BovineTB-NDwildlifeofficial.cfm Bovine TB- ND wildlife officials monitor cattle tests
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Bovine TB- ND wildlife officials monitor cattle tests

BISMARCK, N.D. (AP)--If tests find bovine tuberculosis in a southwestern North Dakota beef cattle herd, wildlife in the area will be destroyed in what one state official calls a "very expensive, very complex and a very ugly business."

The state Game and Fish Department is hoping that will not be necessary. But if the cattle herd is found to have bovine TB, "the idea is to not allow wildlife to become a reservoir" for the disease, said Randy Kreil, wildlife chief for the state Game and Fish Department.

"This is a livestock issue, and we're just preparing in case wildlife is affected," he said.

The testing of the cattle herd began after a cow with a TB lesion at a meat processing plant in Long Prairie, Minn., was traced back to the herd late last year. North Dakota's Board of Animal Health has not identified the quarantined herd of more than 200 animals because testing is not complete.

State Veterinarian Susan Keller said initial screening, which involved an injection at the base of the tail, turned up 28 "suspect" cows. Those cows were killed so further testing could be done.

The tests are being conducted at the National Veterinary Services Laboratory in Ames, Iowa, the same lab that confirmed the diagnosis in the cow with bovine TB. Keller said she does not expect results until mid-February.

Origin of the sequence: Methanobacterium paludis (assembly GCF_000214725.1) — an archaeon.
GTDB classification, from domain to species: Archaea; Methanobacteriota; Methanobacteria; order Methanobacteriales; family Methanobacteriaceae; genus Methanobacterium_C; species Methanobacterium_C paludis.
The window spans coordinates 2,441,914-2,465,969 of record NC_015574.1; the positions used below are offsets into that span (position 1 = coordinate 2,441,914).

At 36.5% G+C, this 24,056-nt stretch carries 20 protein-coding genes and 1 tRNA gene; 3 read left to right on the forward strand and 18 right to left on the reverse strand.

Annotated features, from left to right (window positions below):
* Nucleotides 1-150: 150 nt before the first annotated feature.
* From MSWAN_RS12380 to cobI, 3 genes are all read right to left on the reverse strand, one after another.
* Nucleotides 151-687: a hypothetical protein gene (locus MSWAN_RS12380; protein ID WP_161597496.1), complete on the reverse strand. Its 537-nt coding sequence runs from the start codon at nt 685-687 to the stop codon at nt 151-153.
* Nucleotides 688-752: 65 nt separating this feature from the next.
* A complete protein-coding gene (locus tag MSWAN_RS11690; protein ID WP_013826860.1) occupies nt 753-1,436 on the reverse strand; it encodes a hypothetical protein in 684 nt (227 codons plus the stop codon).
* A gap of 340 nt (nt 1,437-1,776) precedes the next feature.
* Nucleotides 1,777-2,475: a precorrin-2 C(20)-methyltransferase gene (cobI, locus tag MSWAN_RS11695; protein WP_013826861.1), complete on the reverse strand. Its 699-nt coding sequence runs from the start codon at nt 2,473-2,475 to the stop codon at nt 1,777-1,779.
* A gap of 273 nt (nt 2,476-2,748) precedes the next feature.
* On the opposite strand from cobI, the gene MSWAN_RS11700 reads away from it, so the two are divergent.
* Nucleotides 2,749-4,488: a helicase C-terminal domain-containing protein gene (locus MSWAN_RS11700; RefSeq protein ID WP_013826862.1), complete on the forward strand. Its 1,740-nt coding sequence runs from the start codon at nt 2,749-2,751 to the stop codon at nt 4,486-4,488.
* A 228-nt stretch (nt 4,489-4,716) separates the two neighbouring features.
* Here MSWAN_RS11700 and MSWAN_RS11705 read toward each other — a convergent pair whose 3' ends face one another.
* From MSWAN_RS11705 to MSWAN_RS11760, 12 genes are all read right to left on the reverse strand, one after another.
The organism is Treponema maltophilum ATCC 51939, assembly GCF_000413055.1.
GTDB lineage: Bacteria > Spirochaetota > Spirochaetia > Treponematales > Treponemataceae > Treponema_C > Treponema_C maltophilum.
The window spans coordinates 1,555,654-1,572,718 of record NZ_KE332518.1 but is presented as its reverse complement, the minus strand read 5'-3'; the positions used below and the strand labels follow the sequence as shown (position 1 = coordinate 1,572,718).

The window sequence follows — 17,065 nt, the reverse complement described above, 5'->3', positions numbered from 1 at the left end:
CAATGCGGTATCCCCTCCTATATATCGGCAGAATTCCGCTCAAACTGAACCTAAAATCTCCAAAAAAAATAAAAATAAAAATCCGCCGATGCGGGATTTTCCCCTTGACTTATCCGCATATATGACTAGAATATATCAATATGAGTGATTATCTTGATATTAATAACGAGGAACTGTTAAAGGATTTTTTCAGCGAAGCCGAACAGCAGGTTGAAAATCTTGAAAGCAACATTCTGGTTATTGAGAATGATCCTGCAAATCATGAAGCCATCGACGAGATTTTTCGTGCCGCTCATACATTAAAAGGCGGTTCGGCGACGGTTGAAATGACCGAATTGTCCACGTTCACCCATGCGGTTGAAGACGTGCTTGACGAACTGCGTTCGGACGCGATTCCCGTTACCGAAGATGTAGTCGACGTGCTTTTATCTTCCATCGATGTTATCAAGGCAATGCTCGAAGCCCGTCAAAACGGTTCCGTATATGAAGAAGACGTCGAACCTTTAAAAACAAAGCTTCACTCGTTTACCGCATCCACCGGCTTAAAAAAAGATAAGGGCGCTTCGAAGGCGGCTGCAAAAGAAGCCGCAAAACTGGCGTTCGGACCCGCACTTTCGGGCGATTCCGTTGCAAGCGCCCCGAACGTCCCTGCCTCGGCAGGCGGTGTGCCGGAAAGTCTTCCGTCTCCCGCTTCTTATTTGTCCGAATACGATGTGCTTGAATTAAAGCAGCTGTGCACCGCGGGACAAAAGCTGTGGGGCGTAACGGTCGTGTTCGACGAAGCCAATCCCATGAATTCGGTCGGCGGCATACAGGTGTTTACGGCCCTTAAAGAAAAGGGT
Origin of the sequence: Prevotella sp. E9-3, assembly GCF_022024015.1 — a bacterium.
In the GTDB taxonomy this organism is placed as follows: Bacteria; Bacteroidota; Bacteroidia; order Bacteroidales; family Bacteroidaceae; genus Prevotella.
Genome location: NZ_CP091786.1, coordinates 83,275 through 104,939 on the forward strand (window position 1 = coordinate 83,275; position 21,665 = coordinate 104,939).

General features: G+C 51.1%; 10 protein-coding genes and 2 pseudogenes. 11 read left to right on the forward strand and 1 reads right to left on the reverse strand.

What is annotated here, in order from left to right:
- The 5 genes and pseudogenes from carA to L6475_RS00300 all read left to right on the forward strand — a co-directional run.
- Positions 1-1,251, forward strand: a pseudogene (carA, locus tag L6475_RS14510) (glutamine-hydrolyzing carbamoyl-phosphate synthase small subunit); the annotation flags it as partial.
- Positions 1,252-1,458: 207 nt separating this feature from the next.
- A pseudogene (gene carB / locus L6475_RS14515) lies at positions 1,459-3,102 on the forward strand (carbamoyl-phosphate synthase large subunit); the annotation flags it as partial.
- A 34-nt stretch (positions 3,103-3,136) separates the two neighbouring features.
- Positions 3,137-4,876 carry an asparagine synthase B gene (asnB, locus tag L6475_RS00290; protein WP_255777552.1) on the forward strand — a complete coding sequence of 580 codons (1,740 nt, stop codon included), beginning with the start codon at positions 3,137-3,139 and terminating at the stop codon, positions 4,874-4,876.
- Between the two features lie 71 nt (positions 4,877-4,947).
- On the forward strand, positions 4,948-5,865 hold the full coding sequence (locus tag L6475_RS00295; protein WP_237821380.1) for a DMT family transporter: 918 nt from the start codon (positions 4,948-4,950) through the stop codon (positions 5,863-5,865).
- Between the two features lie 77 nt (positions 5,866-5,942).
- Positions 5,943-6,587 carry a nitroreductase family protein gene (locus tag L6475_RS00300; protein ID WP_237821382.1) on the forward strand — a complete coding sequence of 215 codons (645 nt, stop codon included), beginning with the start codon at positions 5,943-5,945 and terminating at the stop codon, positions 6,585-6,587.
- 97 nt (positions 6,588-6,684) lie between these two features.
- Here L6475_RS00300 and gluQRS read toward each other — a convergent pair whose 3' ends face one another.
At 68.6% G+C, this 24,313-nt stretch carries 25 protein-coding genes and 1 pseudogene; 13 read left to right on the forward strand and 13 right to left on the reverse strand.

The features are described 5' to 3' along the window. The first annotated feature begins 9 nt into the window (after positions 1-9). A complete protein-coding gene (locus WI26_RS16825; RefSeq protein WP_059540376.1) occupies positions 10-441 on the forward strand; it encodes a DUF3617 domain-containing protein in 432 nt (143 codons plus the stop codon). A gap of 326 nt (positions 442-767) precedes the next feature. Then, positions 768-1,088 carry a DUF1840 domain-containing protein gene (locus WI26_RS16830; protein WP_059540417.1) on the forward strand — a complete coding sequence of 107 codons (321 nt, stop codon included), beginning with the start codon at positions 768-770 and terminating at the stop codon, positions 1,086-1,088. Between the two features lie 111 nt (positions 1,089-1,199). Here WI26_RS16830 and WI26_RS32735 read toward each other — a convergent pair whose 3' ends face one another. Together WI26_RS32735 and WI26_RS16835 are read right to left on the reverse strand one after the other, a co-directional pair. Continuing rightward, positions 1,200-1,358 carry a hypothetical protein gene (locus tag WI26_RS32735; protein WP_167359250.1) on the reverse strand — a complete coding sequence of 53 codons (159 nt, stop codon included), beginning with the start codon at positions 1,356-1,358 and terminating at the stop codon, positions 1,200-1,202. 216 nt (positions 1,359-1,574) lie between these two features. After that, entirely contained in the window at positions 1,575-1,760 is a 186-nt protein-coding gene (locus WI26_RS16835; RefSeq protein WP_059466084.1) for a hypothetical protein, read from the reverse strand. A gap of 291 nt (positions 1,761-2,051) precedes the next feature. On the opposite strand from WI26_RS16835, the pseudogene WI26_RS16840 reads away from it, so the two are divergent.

In the meantime, the herd will remain quarantined. Any movement of cattle must be cleared through the Board of Animal Health, Keller said.

The TB-free status North Dakota has enjoyed for more than 30 years would not be threatened unless another herd was found with TB within two years. If the herd being tested has bovine TB, it could be transmitted to deer, elk or bighorn sheep, which could in turn pass it on to another cattle herd.

Kreil pointed to what happened in northwestern Minnesota, where infected cattle herds were eliminated, but infected deer in the region passed on the disease to new cattle that were brought in.

If the suspect southwestern North Dakota herd has bovine TB, "there's no doubt" the Game and Fish Department would kill and test wildlife in the region, Kreil said. "Our deer densities are nowhere near what they are in Minnesota, but we can't take any chances," he said.

Kreil said officials do not yet know how large of an area would have to be covered, but he said the number of animals that would have to be killed would be "in the hundreds for sure," and that the cost would be "hundreds of thousands of dollars."

"It's going to be a pretty ugly business if we have to go do this," he said.

The last time a North Dakota cow herd tested positive for bovine TB was in 1999 in Morton County. The herd was destroyed.

Kreil said that situation was different because the Game and Fish Department sent an airplane over the area to find any deer that might have had contact with the herd. The search turned up none within 25 miles.

"The difference here is we know there's wildlife in close proximity to the cattle herd," Kreil said.

North Dakota has never had a documented case of bovine TB in the wild. The Game and Fish Department, with the help of deer hunters, tests for both that disease and chronic wasting disease. The agency also has negative bovine TB test results from three bighorn sheep in the area of the infected herd.

"At this point, it remains a livestock issue, but we're working very closely with the state veterinarian's office to not make it a wildlife issue," Kreil said.


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